Several recent, confirmed cases of equine infectious anemia (EIA) are a warning to North Dakota horse owners to be aware of the possibility that their horses may have contacted the disease, says the state veterinarian.


Dr. Larry Schuler said that five horses in North Dakota have recently been diagnosed with the disease, and that one of the animals has died. Although three different owners are involved, Schuler said all the animals had been in contact with each other, and it is possible that all the cases are linked to a common source.


“The number of animals involved is fairly significant,” Schuler said. “Usually we have only one case every two or three years.”


A viral disease, EIA is generally spread by larger blood-sucking insects, such as horse flies and deer flies. The infection can also be spread mechanically through use of unclean hypodermic needles. One-fifth of a teaspoon of blood from a horse with acute EIA contains enough of the virus to infect a million horses.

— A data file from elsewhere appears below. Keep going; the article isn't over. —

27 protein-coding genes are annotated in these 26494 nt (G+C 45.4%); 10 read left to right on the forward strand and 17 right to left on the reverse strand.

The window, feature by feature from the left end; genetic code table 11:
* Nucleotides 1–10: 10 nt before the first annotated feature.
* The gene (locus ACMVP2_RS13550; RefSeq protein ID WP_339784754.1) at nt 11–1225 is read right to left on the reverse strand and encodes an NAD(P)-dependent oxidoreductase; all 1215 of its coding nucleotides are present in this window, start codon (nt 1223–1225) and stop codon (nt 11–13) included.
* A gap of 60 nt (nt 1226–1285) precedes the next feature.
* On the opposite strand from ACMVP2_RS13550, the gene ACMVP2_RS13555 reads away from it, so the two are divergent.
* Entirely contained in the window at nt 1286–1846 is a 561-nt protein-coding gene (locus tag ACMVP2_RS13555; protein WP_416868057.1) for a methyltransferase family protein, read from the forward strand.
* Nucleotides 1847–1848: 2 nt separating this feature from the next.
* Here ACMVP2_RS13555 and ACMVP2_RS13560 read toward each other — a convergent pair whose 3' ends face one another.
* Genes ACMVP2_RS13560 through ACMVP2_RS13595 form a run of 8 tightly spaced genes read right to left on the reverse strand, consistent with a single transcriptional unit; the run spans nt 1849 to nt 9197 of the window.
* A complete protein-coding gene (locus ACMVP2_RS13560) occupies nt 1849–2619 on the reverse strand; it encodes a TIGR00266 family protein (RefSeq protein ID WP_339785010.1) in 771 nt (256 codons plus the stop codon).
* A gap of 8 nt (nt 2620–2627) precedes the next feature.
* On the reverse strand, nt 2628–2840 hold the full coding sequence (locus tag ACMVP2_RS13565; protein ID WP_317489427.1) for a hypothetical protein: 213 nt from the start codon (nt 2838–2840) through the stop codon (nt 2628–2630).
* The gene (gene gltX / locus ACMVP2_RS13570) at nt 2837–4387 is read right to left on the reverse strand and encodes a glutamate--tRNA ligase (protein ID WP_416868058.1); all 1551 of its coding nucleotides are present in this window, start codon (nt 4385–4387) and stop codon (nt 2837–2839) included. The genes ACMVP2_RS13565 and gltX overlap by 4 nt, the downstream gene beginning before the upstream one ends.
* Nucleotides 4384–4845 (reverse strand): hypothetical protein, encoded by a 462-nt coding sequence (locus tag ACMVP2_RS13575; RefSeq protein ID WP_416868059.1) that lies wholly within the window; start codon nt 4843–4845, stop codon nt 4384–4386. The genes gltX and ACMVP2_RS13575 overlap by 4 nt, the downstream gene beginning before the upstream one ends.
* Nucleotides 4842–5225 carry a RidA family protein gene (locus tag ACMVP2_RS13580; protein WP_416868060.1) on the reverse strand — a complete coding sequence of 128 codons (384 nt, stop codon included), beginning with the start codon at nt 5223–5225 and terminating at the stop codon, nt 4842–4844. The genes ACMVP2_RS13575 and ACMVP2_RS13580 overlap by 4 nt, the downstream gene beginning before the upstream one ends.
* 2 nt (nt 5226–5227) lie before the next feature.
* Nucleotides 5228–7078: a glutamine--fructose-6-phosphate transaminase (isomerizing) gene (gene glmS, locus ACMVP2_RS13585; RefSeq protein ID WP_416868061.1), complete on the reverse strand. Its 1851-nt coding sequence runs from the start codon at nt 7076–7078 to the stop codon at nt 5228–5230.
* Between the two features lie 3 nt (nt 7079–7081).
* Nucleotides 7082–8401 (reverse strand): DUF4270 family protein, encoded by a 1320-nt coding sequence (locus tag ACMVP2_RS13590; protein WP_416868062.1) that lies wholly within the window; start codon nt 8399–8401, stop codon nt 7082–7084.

EIA can readily be detected through a procedure known as a Coggins test. North Dakota and many other states require that all horses coming into the state have a negative Coggins test.


Symptoms include fever, small blood-colored spots appearing on the mucous membranes, depression, swellings in the legs and under the chest, and general anemia. The disease can be fatal to horses, but animals can also develop a chronic form of the disease with recurrent symptoms. No vaccine is presently available.


EIA poses no threat to human health, except to individuals with suppressed immune systems.



  • Schuler said horse owners can take a number of precautions t